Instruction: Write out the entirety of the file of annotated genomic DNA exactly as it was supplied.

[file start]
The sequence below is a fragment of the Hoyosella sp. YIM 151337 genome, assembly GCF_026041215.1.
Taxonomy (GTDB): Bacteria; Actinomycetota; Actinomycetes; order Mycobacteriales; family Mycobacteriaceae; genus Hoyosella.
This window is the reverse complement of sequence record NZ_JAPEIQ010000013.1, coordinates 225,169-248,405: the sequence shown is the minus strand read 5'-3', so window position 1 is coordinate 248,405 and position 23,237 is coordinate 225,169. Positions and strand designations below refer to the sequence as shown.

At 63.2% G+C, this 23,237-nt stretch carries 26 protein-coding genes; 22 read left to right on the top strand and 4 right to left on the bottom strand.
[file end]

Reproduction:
The sequence below is a fragment of the Hoyosella sp. YIM 151337 genome, assembly GCF_026041215.1.
Taxonomy (GTDB): Bacteria; Actinomycetota; Actinomycetes; order Mycobacteriales; family Mycobacteriaceae; genus Hoyosella.
This window is the reverse complement of sequence record NZ_JAPEIQ010000013.1, coordinates 225,169-248,405: the sequence shown is the minus strand read 5'-3', so window position 1 is coordinate 248,405 and position 23,237 is coordinate 225,169. Positions and strand designations below refer to the sequence as shown.

At 63.2% G+C, this 23,237-nt stretch carries 26 protein-coding genes; 22 read left to right on the top strand and 4 right to left on the bottom strand.